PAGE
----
Delicious Apocalypse

 

Delicious Apocalypse
When I imagine it now, I’m no
longer thirteen and revving across the
charred earth on my motorcycle, searching for
other survivors who say, What would we do without
you and your Suzuki DS 100? Now, like you and everyone,
I’m gone. The trees and sunlight, crickets and rivers going on
without us. Stop signs and birds. No more toilets clogged.
I would miss my friends as much
as anything, like the one beside me.
He’s my father’s age, squinting over a white beard.
We are digging through the cab
of his pickup, Red, a little diesel
you have to treat right, especially in winter. When we find
enough pennies, he hands them to the girl at the counter
along with two dollar bills. A fair trade we believe the
same day once a week, this day we give ourselves to
unwrap greasy mushroom burgers and chew
one bite at a time, this hour dividing
our work and ending with each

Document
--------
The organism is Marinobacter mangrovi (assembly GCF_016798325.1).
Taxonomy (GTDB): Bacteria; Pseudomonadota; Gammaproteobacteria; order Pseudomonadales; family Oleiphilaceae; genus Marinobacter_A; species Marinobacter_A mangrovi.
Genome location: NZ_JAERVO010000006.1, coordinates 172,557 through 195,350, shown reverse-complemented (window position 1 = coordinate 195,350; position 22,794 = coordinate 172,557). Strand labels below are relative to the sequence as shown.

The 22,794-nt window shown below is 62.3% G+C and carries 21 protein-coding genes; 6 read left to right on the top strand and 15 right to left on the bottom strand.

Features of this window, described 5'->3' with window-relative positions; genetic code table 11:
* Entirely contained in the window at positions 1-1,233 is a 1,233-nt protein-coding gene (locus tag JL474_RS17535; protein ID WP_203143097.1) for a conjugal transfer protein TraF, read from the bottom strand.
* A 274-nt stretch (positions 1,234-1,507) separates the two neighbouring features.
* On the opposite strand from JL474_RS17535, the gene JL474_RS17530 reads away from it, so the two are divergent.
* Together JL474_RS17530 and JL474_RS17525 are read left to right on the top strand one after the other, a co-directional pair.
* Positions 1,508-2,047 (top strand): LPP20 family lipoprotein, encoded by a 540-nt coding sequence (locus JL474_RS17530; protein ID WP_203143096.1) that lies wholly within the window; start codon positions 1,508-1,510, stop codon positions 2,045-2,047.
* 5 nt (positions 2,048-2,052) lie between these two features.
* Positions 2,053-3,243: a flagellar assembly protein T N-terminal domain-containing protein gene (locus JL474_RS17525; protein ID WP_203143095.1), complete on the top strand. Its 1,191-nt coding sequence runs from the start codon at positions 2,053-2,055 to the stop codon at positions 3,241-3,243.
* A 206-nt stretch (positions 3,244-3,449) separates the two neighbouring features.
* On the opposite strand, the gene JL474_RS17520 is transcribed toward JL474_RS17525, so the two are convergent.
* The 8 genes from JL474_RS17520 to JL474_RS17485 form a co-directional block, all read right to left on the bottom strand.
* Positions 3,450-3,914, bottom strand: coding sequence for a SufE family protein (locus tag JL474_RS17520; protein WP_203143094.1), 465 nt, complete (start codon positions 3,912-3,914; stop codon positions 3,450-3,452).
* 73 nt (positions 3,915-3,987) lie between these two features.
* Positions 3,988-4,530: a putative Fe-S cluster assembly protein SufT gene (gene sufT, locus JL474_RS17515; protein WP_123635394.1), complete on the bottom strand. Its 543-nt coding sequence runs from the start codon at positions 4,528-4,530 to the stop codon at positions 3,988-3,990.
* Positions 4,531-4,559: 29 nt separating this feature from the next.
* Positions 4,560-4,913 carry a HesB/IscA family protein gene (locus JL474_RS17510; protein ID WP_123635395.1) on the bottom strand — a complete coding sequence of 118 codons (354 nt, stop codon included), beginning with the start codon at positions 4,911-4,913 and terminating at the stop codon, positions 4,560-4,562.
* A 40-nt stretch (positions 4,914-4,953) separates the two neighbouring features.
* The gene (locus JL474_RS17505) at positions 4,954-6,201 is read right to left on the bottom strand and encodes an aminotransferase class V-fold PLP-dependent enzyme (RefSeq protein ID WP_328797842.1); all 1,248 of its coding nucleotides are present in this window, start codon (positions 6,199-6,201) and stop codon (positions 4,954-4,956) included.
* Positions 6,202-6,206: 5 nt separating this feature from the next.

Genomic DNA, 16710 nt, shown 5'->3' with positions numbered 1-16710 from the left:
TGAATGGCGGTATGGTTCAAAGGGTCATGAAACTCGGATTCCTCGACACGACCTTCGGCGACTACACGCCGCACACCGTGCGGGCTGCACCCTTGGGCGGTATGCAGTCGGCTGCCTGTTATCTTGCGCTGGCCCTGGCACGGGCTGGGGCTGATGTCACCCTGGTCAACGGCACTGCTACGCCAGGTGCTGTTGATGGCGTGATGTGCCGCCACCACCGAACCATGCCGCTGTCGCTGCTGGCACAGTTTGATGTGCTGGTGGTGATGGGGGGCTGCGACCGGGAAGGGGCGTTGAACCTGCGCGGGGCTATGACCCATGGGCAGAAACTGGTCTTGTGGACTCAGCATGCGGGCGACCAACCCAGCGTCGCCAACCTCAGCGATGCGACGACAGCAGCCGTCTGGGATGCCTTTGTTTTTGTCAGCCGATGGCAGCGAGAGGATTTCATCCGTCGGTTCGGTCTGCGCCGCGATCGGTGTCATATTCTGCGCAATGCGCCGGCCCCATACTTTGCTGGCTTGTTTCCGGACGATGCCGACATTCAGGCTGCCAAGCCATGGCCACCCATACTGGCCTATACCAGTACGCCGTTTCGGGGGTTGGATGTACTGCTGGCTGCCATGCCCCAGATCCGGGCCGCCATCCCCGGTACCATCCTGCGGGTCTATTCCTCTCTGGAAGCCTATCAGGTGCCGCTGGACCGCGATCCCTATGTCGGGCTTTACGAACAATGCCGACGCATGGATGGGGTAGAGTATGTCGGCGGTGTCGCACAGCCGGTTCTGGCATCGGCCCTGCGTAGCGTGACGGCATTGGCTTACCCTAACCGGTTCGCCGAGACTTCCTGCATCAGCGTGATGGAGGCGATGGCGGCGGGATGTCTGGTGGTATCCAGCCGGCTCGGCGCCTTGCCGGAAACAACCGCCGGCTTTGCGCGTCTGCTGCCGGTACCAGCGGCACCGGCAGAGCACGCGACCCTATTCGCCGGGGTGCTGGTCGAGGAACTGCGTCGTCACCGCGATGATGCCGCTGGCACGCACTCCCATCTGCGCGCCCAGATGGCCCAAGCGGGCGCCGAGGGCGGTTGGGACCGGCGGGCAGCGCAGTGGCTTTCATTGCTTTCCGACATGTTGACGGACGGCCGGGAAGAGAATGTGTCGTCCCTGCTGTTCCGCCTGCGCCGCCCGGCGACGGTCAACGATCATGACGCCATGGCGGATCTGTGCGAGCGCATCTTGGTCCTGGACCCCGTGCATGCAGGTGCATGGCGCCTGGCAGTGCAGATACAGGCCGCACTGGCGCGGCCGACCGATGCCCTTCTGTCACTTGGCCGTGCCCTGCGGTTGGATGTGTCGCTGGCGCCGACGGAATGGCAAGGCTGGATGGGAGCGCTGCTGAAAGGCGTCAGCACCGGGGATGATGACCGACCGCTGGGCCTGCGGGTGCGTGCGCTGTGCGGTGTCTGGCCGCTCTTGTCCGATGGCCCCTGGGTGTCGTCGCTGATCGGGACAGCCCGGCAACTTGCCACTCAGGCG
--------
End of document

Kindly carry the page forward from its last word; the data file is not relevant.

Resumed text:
shining finger licked.

Derek Sheffield’s collection, Not for Luck, won the Wheelbarrow Books Poetry Prize judged by Mark Doty. His other books include Through the Second Skin, finalist for the Washington State Book Award, and A Revised Account of the West, winner of the Hazel Lipa Environmental Chapbook Award judged by Debra Marquart. He is coeditor of Dear America: Letters of Hope, Habitat, Defiance, and Democracy. He lives with his family in the foothills of the Cascade Mountains near Leavenworth, Washington, where he birds, hikes, plants, fishes, and forest bathes. As a professor of English at Wenatchee Valley College, he teaches poetry and ecological writing and serves as co-chair of the Sustainability Committee. He is the poetry editor of Terrain.org.